South African Hospitals Flooded with Trauma Cases Thanks to Lifting of Alcohol Ban

Alcohol
Alcohol. Photo by Helena Lopes on Unsplash

The reopening of alcohol sales has placed a significant strain on hospital emergency rooms.

The Sunday Times reported that across the country, a massive surge of people in hospital emergency rooms with alcohol-related injuries has put additional strain on health-care numbers and filled up ICU beds needed for COVID-19 patients.

A hard lockdown was imposed at the end of March to curb the spread of COVID-19 while giving the government time to prepare the healthcare system for the expected spike in virus infections.

Level 3 of the lockdown began on 1 June and enabled the sale of alcohol.

The South African government implemented an alcohol sales ban early on when COVID-19 hit the country, as part of its public health response to contain the spread of the virus. The ban was intended to reduce the heavy alcohol burden on the country and specifically on the healthcare system.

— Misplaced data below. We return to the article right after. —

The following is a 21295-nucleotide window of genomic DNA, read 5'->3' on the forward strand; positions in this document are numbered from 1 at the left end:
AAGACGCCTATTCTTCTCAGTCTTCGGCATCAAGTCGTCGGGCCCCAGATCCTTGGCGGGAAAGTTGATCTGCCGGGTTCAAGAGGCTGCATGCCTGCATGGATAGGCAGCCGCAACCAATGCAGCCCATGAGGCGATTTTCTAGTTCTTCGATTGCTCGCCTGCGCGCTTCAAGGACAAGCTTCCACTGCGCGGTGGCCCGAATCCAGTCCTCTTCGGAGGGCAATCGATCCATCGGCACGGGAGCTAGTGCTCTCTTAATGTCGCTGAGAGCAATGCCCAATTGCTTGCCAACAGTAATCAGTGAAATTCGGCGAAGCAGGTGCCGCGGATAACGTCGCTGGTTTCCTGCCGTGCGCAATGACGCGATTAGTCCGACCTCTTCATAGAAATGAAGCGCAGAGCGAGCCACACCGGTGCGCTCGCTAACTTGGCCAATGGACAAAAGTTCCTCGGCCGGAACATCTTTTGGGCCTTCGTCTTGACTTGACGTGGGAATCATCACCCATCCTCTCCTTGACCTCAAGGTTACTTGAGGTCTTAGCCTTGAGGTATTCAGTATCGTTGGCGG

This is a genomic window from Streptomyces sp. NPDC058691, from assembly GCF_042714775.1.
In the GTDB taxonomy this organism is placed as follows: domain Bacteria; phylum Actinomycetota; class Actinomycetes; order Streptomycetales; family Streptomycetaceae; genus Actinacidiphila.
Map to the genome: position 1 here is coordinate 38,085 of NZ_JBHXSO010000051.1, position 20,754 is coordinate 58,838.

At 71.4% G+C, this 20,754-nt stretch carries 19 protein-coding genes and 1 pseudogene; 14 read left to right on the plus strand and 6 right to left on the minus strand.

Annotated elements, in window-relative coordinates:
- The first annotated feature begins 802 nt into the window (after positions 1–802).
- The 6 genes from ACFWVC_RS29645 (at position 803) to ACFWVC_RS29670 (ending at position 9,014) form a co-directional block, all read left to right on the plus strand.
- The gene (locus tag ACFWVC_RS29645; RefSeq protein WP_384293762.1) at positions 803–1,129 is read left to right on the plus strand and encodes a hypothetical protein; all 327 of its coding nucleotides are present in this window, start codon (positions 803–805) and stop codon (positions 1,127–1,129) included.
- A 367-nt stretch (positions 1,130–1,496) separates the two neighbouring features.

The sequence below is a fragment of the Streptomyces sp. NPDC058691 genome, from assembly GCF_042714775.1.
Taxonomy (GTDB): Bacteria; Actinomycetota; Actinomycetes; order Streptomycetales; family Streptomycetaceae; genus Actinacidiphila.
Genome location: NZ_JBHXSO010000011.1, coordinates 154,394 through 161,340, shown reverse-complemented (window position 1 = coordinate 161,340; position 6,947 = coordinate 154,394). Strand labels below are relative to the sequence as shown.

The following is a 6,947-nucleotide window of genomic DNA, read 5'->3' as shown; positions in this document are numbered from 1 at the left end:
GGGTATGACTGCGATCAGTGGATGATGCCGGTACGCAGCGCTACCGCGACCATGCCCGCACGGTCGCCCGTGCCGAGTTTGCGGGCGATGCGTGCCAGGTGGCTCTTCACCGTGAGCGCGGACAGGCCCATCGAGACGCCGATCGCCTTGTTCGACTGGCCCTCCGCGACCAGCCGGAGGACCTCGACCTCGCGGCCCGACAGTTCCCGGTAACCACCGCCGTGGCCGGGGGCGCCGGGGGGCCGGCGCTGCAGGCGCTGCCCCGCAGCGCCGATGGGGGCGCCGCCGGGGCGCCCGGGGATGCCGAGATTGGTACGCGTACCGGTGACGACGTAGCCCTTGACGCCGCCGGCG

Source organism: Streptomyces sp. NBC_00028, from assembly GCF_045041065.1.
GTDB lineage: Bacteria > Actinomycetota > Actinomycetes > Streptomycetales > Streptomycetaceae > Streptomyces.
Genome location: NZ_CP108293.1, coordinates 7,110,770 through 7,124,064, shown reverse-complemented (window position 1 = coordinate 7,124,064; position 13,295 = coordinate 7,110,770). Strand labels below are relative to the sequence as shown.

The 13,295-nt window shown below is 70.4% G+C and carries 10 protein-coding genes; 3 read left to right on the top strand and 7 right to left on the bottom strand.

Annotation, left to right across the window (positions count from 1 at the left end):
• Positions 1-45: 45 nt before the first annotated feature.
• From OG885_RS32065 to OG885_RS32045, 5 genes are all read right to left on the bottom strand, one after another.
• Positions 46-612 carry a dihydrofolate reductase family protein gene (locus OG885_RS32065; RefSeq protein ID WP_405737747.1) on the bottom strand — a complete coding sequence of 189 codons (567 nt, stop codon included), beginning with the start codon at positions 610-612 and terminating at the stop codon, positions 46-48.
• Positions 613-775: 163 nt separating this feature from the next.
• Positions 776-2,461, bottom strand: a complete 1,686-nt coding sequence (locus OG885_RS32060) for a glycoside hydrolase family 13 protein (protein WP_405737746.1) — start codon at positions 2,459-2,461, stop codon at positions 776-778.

According to the Sunday Times report during the first two months of lockdown, trauma admissions dropped by 70% at hospitals in Gauteng and the Western Cape. Those declines, according to the South African Medical Research Council (SAMRC), are now being dramatically reversed.

Professor Elmin Steyn, Tygerberg Hospital’s head of surgery and the trauma unit, said alcohol plus Covid-19 “massively” reduced access to medical care for others.

“Patients having to wait for surgeries end up having to go to ICU. The problem is the ICU beds are filled with gravely ill Covid-19 patients,” she said.

For more read: ‘Nightmare’ at hospitals as alcohol takes its toll

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